On January 25, 2012, the Federal Reserve (“Fed”) announced that it would target an inflation rate of 2.0 percent per year. In its press release, the Fed stated:
“The inflation rate over the longer run is primarily determined by monetary policy, and hence the Committee has the ability to specify a longer-run goal for inflation. The Committee judges that inflation at the rate of 2 percent…is most consistent over the longer run with the Federal Reserve's statutory mandate.”
In public debates, this statement has frequently been misinterpreted in at least two ways. The first relates to treating 2.0 percent as a ceiling rather than a target; the second relates to the timeframe over which the target is supposed to be achieved.
With respect to the first issue: because 2.0 percent is a target, the Fed should find 1.0 percent inflation just as problematic as 3.0 percent inflation. However, some members of the Fed have been treating 2.0 percent more like a ceiling than a middle-of-the-road target. About two weeks ago, Vice Chairman of the Fed Stanley Fischer praised the U.S. economy partially on the basis that inflation was “within hailing distance” of the Fed’s target. Other members of the Fed have made similar statements.
A second error is to treat the 2.0 percent target as a purely short-term goal. The Fed says that it “implements monetary policy to help maintain an inflation rate of 2.0 percent over the medium term” (emphasis added). This means that the Fed should actually try to overshoot its target rate following a period of below-target inflation; for example, a period of 1.5 percent inflation would be offset by a period of 2.5 percent inflation so as to achieve a medium-term average of 2.0 percent.
Unfortunately, the Fed has never fully specified what it means by “the medium term.” However, it’s clear that no matter how “the medium term” is defined, the central bank has been undershooting its target. Since the Fed’s announcement in January 2012, inflation has been below 2.0 percent 51 out of 54 months. Prices have risen just 5.1 percent over the past 4.5 years; with 2.0 percent inflation, they would have risen 9.3 percent. The figure below shows that since the Fed first announced its target, inflation has consistently run below 2.0 percent.
The Fed could actually use this fact to its advantage. One of the Fed’s most powerful tools for fighting unemployment is “forward guidance” — the idea that the Fed can push down long-term interest rates by signaling its intention to keep short-term interest rates low. Paul Krugman, in his summary of a paper by Columbia University economist Mike Woodford, explained how this can be useful when the Fed is trying to pull the economy out of a depression:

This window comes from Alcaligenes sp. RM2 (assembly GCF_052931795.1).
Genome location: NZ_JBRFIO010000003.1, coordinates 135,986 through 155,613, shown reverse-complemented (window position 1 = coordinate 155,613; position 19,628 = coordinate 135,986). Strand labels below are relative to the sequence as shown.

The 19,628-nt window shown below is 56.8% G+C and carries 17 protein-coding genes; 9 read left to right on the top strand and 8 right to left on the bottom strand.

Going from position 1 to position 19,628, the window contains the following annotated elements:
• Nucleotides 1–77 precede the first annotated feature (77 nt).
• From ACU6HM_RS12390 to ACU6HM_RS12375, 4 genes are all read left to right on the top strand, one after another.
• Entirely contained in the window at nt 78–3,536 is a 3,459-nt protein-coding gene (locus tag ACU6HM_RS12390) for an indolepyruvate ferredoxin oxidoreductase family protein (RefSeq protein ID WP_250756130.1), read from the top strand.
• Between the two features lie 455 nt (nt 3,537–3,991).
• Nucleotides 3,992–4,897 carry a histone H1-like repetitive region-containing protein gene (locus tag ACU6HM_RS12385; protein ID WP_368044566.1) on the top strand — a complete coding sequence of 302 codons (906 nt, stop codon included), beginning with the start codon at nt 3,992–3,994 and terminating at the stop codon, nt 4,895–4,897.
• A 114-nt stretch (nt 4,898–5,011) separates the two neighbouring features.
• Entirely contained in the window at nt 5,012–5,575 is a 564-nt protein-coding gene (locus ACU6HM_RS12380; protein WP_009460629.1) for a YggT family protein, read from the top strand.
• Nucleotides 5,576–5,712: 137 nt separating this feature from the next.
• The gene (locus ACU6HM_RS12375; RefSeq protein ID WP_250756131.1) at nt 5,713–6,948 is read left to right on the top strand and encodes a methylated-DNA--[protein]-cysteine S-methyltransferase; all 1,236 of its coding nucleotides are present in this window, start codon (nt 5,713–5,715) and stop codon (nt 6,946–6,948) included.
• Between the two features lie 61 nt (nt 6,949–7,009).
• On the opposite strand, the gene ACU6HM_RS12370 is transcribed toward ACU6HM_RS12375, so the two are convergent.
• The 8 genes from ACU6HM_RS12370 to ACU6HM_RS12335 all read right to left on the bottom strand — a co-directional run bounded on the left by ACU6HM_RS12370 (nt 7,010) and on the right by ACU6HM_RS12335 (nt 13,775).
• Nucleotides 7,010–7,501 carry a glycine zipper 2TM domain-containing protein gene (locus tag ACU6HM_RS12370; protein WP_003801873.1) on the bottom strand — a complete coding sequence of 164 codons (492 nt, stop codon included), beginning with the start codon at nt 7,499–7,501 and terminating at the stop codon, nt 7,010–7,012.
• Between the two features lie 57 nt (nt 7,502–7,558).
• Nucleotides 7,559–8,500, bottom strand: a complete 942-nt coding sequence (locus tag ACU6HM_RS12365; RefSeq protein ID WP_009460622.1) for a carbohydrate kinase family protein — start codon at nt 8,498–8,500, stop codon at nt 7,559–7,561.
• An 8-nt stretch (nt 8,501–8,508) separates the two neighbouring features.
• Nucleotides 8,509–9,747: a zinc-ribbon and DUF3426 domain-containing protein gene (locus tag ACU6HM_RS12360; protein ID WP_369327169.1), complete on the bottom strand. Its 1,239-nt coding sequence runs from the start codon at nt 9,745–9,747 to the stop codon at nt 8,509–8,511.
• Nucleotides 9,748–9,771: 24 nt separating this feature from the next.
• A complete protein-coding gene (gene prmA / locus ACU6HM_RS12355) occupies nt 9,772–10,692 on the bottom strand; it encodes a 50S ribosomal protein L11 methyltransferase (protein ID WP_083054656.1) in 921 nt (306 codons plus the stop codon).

“…the central bank can still gain traction if it can convince the public that it will pursue a more inflationary policy than previously expected after the economy recovers. As I wrote way back then, the central bank needs to credibly promise to be irresponsible.
“But can it really do this? Woodford devotes the first half of the paper to an extended review of the evidence on ‘forward guidance’, in which central banks signal their future intentions — and finds strong evidence that such talk matters. So his answer is yes, the Fed could boost the economy by making a commitment to hold off on raising interest rates when recovery finally kicks in.”
If the Fed announced that it would allow inflation to exceed 2.0 percent for the next few years, investors would anticipate that the Fed will keep short-term rates low for the foreseeable future; this, in turn, would push down long-term interest rates. The same result could of course be achieved through a higher inflation target or nominal GDP targeting — but the Fed has been reluctant to abandon its 2.0 percent target. If the Fed wants to boost the labor market while keeping its current inflation target, it will have to begin signaling its desire for over 2.0 percent inflation in the near future; that is, it will have to start treating 2.0 percent as a long-term average rather than a short-term ceiling.